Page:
Monday, January 30, 2012/
All it took was a lost book for Julian Leach to launch Parcel Champs, a service for the growing number of Australian consumers who have trouble with missed deliveries at home.
Parcel Champs, launched in September last year, enables customers to send their parcels to a local convenience store and then collect when it suits them.
Leach talks to StartupSmart about creating a new concept in the postal industry.
What inspired the idea for Parcel Champs – what niche did you identify?
The idea came to me when a book I had purchased online was returned to the US because I was too busy to collect it from the post office during working hours that week.
Frustrated by the experience, I started thinking about how often I needed to rearrange my day to get hold of a parcel.
An easier collection option would have saved me a big inconvenience, not to mention the cost and environmental impact of flying my book back and forth across the world.
I figured there must be a better way, given that so many people were around in my neighbourhood when I missed the delivery.
With parcel volumes rising at 11% per annum, I felt this was a great time to solve this large and growing problem for busy online shoppers.
After considering a few options, I decided convenience stores offer an ideal place for parcel drop-off and collection.
Their location and opening hours ensure it’s easy for busy people to collect parcels when it suits them.
Online shopping is generally convenient, efficient and great value. But if you miss the delivery, it can quickly become more trouble than it’s worth.
Parcel Champs is a simple service that makes it easier to receive your delivery.
How long did you work on the business before you launched it?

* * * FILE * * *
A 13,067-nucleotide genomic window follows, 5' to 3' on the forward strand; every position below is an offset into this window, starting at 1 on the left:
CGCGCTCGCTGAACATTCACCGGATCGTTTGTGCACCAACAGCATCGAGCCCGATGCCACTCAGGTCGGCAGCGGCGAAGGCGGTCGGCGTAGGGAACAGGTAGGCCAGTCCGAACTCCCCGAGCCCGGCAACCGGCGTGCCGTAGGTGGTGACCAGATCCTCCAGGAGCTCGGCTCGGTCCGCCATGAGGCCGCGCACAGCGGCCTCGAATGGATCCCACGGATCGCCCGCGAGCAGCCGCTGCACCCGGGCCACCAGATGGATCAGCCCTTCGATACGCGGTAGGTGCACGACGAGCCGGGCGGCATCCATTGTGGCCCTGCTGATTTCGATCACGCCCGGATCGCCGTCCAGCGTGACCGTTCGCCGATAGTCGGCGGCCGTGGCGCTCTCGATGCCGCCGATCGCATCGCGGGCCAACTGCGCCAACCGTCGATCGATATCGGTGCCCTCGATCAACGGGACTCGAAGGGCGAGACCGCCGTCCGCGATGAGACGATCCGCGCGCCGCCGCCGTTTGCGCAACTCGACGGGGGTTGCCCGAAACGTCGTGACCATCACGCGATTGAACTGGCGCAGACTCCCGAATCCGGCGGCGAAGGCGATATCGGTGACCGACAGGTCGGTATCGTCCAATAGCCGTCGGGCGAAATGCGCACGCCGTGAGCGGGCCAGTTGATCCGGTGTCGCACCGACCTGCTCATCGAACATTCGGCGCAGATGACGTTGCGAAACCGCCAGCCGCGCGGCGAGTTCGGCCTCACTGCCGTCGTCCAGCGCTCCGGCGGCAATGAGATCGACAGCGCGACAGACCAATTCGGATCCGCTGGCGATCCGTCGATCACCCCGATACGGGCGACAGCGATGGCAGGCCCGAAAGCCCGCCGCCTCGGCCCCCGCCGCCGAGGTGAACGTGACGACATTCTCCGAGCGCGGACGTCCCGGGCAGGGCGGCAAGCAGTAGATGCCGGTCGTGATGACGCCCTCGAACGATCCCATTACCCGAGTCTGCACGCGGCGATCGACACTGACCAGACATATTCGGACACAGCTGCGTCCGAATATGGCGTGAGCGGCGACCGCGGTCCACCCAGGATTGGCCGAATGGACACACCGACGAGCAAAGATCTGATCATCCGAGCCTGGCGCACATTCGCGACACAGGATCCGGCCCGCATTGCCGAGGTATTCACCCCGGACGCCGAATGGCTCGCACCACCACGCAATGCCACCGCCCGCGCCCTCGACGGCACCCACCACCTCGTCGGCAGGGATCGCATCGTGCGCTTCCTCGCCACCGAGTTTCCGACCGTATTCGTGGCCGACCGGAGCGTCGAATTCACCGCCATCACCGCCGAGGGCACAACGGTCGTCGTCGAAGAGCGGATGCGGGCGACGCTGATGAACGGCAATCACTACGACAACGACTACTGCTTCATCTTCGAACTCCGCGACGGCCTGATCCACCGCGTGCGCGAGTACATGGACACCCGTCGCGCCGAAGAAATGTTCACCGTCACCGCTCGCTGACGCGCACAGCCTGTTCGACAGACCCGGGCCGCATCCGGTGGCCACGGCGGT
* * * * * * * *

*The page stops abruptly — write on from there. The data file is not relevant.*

It took two months from idea to launch.
As you can imagine, this meant there was still a lot to do when the service went live. There was only one delivery and collection location at launch – my office at home.
I’m pleased I took a, “Get it out there, learn as you go” approach though.
The list of ideas for improvement is always endless, but it was better for me to launch when I did because you learn very quickly what works (and what doesn’t) when you’re in business.
Launching was just the beginning – the business has taken some major leaps forward since then.
How did you fund the business and what were your start-up costs?
I have self-funded to date, as I wanted to run a proof-of-concept and get some traction before raising funds.
Actual launch costs were very low (under $500) as I launched early and did most of the work myself, including areas where I didn’t have much prior experience (eg. design, website build).
Investment has increased steadily since launch, reflecting the growth of the business and building new relationships with convenience stores.
The biggest cost continues to be my time, as I left a well-paid corporate job in July last year. I’m confident though that it was the right decision to commit full-time to Parcel Champs.
I am now in discussions with a number of potential investors and business partners, with a view to growing the business significantly this year.
How do you promote the business?
The business started in Sydney’s eastern suburbs, and initial marketing was very localised to the area, using flyers and posters to reach our target customers.
A steadily building Facebook presence has yielded some good results. Online referrals and good old fashioned word-of-mouth are great avenues to new customers.
I am ramping up investment in online marketing, but as you can imagine not many people are currently searching directly for this type of service on Google because they know the problem but the solution is new.
How many staff do you have?
It’s currently just me, fulltime. I’ve had lots of support from some amazing family and friends around me though.
It has been very rewarding building the business by myself, taking responsibility for every aspect.
But I’m also looking forward to being in a position to build a team, having always worked with others previously.
What are your revenue projections for 2011/12?
I am currently running a very localised trial in the Sydney area. The strategy has been to test and refine the model then scale, so revenue results for this financial year will be small, reflecting the current footprint.